A Sense of Place Fall 2010

Harvest Basket
Story and photos by Jennifer Greene

“I really don’t think we should be doing this.” Rafael was standing with his hands on his hips and looking at me. I was on the ground, trying to roll under a barbed wire fence without snagging. “Doing what?” I meant it. Which part of this miserable hot afternoon shouldn’t we be doing?

I had cleared the fence and was picking up a hacksaw, which had made it there ahead of me. I was filthy and irritable. “Well,” said my suddenly real-estate-law-expert child, “for starters we are trespassing, there could be a bull in here, we don’t have permission to take more parts from her harvester, and. . . .”

I stopped him mid-sentence. “I need your help, Mr. Follow-All-the-Rules. Come on.”

Harvesting the grain in August and September is a miserable job and on this Jennifer-does-everything farm, the task of keeping the combine going day after day falls to yours truly, and, well, I hate it. But I love the grain, and we do strange things for those we love. Wheat, which is a grass, begins to seed in June. Gradually the seed dries down, converting its sugars to starch and protein. By mid-August, it becomes hard but not too brittle, and as we rub the heads of grain, the seed falls into our hand. It’s time.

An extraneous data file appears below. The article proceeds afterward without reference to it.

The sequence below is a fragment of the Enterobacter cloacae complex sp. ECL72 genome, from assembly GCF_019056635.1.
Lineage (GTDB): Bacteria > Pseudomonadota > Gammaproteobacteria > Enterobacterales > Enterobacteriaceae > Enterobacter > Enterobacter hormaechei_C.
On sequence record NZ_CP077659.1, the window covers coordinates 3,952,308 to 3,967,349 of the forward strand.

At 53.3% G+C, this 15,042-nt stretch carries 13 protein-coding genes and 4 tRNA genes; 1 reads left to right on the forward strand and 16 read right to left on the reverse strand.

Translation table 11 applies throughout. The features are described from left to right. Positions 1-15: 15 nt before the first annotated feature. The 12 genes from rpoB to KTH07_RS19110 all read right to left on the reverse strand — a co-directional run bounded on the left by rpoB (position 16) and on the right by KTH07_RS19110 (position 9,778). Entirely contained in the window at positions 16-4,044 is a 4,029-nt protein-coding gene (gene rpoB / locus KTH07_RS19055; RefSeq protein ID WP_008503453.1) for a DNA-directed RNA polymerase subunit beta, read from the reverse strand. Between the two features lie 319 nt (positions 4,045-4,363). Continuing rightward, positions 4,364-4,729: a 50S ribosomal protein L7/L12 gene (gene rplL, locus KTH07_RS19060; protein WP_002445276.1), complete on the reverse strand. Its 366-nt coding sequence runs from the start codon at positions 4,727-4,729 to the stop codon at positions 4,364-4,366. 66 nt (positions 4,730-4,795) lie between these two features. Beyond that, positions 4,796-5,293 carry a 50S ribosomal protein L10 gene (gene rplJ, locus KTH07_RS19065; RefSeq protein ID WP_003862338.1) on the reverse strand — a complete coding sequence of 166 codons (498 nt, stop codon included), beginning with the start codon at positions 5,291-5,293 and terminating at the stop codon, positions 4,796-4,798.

We harvest our grain with an old All Crop Harvester, a combine, but we stretch the meaning of all. I’m sure the noble inventers of this machine did not have in mind the numerous grains I grow. For days it will hum and purr cutting easy crops like millet, and then we will move onto a temperamental one like rye or buckwheat. The fur flies. Old tractor chains snap, belts hop, bearings wear, clutches grow soft. It’s 105 degrees, and the process of harvesting grinds to halt. I have learned to function on automatic at times like these, absolutely no wishy-washy thoughts like retiring from farming and becoming a stock broker. Onward weary soldiers.

I hop into the car and drive ten miles across the valley to my parts store: an old abandoned combine that has seconded as target practice for generations of boys, thirded as a nut depository for generations of squirrels, and sunk at least two feet into the ground, making crawling under it to hacksaw a bearing off the bottom of a feed auger close to impossible.

I hop into the car and drive ten miles across the valley to my parts store: an old abandoned combine that has seconded as target practice for generations of boys, thirded as a nut depository for generations of squirrels, and sunk at least two feet into the ground, making crawling under it to hacksaw a bearing off the bottom of a feed auger close to impossible.

But I am on automatic; the bearing must come off, so it will. Rafael is there to hand me tools. He homeschools. I’m supposed to be teaching him, which nags at my conscience enough that immediately after asking Rafael for yet another tool, I quiz him on the date Columbus first set sail.